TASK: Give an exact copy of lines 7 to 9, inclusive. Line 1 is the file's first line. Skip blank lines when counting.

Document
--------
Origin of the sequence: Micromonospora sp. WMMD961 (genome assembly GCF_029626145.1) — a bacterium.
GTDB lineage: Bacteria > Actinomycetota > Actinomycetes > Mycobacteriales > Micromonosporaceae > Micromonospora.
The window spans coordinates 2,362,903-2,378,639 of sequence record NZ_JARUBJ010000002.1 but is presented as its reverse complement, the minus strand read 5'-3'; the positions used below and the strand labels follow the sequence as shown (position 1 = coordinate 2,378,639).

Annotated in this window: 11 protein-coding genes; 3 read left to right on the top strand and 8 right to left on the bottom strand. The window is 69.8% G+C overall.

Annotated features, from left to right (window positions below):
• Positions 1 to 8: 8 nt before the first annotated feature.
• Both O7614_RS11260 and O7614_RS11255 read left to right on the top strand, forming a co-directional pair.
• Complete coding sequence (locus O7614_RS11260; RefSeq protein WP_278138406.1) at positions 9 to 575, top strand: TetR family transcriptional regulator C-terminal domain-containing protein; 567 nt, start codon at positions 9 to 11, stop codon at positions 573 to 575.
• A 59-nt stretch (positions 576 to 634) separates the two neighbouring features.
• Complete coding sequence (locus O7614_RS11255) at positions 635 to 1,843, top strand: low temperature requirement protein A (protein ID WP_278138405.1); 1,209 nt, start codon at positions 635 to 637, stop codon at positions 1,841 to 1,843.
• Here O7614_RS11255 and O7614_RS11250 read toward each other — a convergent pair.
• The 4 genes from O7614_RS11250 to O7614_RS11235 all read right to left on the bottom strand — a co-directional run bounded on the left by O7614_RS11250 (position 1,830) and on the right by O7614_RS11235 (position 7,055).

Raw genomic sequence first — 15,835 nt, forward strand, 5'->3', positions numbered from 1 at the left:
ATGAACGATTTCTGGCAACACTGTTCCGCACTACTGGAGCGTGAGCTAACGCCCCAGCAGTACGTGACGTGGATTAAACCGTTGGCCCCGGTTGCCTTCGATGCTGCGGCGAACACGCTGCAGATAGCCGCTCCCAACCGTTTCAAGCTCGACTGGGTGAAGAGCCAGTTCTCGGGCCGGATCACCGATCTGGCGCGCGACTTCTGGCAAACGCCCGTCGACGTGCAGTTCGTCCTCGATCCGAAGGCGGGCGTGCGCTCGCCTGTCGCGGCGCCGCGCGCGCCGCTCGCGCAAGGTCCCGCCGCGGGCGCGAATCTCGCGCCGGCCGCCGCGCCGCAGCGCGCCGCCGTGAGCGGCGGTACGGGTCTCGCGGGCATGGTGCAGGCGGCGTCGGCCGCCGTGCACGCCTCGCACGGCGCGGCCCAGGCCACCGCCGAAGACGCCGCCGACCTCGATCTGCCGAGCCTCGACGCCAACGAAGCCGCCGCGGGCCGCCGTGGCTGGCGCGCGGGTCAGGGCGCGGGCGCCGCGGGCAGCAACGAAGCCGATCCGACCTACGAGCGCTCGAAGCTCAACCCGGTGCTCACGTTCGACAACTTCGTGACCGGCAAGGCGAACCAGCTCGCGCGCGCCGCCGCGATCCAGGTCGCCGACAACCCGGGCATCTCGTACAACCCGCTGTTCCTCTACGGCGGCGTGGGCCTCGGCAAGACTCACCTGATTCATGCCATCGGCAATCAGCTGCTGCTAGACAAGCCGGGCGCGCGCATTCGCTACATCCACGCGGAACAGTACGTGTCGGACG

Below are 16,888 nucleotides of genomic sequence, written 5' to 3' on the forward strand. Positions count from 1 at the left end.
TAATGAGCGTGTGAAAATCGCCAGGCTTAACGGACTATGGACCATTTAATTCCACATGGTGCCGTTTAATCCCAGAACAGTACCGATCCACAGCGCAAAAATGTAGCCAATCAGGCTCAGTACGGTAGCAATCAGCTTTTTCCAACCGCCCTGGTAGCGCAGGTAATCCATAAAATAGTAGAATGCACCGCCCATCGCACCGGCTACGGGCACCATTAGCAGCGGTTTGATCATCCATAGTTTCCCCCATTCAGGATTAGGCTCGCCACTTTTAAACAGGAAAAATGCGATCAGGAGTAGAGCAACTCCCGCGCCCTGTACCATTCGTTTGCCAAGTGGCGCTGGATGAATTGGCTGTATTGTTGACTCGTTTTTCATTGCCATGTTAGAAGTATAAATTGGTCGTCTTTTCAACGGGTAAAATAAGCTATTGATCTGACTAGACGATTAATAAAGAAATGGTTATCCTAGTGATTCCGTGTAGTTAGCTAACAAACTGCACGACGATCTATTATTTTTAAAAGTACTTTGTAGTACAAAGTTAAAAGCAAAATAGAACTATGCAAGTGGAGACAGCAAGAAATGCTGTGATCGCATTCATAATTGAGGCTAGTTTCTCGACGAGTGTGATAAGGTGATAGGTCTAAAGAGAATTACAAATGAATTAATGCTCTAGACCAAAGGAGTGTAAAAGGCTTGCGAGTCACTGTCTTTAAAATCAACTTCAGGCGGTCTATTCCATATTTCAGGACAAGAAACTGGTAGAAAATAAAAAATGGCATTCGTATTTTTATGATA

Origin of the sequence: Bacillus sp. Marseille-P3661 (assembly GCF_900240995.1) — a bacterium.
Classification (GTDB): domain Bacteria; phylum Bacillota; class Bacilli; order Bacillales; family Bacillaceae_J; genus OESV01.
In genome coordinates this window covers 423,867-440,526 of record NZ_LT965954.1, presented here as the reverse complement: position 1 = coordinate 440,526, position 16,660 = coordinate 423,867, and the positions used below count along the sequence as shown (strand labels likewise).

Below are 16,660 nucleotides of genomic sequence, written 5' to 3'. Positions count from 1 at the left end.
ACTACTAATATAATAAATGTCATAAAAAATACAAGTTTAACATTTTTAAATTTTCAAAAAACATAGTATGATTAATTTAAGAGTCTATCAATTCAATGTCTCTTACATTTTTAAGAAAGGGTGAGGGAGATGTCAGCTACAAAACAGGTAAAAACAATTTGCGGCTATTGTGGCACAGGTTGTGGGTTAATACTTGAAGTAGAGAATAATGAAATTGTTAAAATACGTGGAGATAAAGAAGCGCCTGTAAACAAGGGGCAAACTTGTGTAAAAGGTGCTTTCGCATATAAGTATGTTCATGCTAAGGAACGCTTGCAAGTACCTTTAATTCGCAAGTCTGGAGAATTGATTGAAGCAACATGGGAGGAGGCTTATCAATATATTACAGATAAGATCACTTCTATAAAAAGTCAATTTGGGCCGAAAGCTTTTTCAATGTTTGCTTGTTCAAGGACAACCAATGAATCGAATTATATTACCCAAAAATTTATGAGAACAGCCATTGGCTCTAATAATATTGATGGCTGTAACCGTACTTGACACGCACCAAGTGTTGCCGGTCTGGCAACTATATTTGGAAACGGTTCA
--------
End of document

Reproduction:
• Both O7614_RS11260 and O7614_RS11255 read left to right on the top strand, forming a co-directional pair.
• Complete coding sequence (locus O7614_RS11260; RefSeq protein WP_278138406.1) at positions 9 to 575, top strand: TetR family transcriptional regulator C-terminal domain-containing protein; 567 nt, start codon at positions 9 to 11, stop codon at positions 573 to 575.
• A 59-nt stretch (positions 576 to 634) separates the two neighbouring features.